Members of the Eagle features department spent a good part of Monday afternoon waffling in a conference room.

No, we weren't wasting our time indecisively — we were literally making waffles in honor of National Waffle Day this Saturday. But since we never do anything expected, we weren't making waffles per se, but things that might be made in a waffle maker.

Meggie Baker, Eagle calendar editor, tried her hand at what we referred to as "falafel waffles" because it was so much fun to say. And Margaret Button, associate features editor, attempted "fritaffles," a fritatta or omelet cooked in the waffle maker.

Here's the rundown:

Falafel night at my house is pretty popular, but to tell the truth, in 16 years, I've never deep fried my own falafels. Deep fryers, frankly, terrify me, and it's always seemed a waste of a lot of oil, so instead I've traditionally lightly fried or sauteed my falafels in a skillet in a few tablespoons of oil. In the end, my way takes longer than just using a deep fryer, and the result are less crispy, so when I heard about the idea of using a waffle iron to make beautiful, golden, crusty falafel, I was immediately fired up to try.

Because I was using a waffle iron to cook these, I didn't use my own favorite falafel recipe and instead looked for one that was meant to be used with a waffle iron. The mix for these lovelies seemed a bit wet, and heavy on the oil (and egg whites?!), but I didn't let myself second guess them and I'm so glad. These cooked up quickly and cleanly and popped right out of the waffle iron without any trouble at all, and are easily several very large steps up from what I've been making. Looks like I'll be updating my recipe box.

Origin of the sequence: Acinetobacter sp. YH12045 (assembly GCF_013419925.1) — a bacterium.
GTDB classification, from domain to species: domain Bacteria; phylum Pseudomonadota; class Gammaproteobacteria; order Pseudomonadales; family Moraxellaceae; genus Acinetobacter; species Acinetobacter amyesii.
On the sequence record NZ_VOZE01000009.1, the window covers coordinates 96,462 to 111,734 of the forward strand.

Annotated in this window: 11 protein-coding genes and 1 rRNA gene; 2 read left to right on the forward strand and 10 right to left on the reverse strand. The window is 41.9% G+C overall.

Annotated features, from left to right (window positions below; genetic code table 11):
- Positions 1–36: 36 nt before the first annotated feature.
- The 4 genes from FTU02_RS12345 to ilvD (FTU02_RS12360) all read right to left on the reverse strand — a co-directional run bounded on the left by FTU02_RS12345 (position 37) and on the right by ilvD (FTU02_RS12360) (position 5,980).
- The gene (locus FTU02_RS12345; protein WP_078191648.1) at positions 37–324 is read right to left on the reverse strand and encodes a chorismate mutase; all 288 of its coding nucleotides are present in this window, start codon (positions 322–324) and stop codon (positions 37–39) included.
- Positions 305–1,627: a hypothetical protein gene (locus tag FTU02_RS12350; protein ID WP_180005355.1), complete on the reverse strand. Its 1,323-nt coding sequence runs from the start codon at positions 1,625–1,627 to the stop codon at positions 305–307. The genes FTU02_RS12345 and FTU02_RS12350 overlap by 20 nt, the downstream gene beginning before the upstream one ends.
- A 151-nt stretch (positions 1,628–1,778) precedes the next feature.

— Meggie Baker, calendar editor


(From Food Network)


1/3 cup vegetable oil

Cooking spray

2 tablespoons chopped fresh cilantro (optional)

2 tablespoons all-purpose flour

2 tablespoons chopped fresh parsley

1 teaspoon baking powder

1 teaspoon ground cumin

1 teaspoon kosher salt

1/2 teaspoon ground coriander

1/4 teaspoon cayenne pepper

2 large egg whites

2 cloves garlic, halved

One 15-ounce can chickpeas, rinsed

Pita bread, lettuce, tomato, cucumbers

Hot sauce, tzatziki sauce, tahini sauce for serving


Combine the oil, cilantro, flour, parsley, baking powder, cumin, salt, coriander, cayenne, egg whites, garlic and chickpeas in a food processor and pulse until smooth.

Cook the falafel in a hot waffle iron until golden brown and holds its shape, 6 to 10 minutes.

Note: I did not take the recipe up on the option to include cilantro, and I feel they were better for it.

Note: These were made in a flip waffle maker with handles that lock the lid in place; when I made them in my much simpler waffle maker at home, the lid popped up and the falafels did not achieve optimal crunch or color, but were still delicious.

I love omelets and frittatas. They are part of my supper meal rotation, especially on nights when I don't feel like cooking or I have leftover vegetables in the fridge.

I didn't follow a recipe other than to look up one specifically for a waffle maker, which recommended 2 eggs per waffle. It also gave the tip that when the hissing and sputtering sounds stopped coming from the waffle maker, the omelet was done.

I finely chopped some red, yellow and orange peppers, maybe a tablespoon of each, along with one scallion (some of the green top, too) sliced thinly, a very small tomato diced finely, and salt and pepper to taste.

Of vital importance is heavily spraying the waffle maker with cooking spray each time you make a waffle. Although the first omelet came out perfectly, the second one stuck and quickly looked more like scrambled eggs. Be careful not to overfill the waffle maker, the uncooked mixture will run all over. The online recipe was right — when the eggy squeaking stopped, the omelet was done.

At first, I thought, no way will I do this again! But then, I got to thinking about a Mexican omelet and how the nooks and crannies on the fritaffle would capture salsa ... might be worth it!

Note: As an added treat, I popped two thawed hash brown patties on the waffle maker. They came out crispy, crunchy and oh-so-good!

— Margaret Button, associate features editor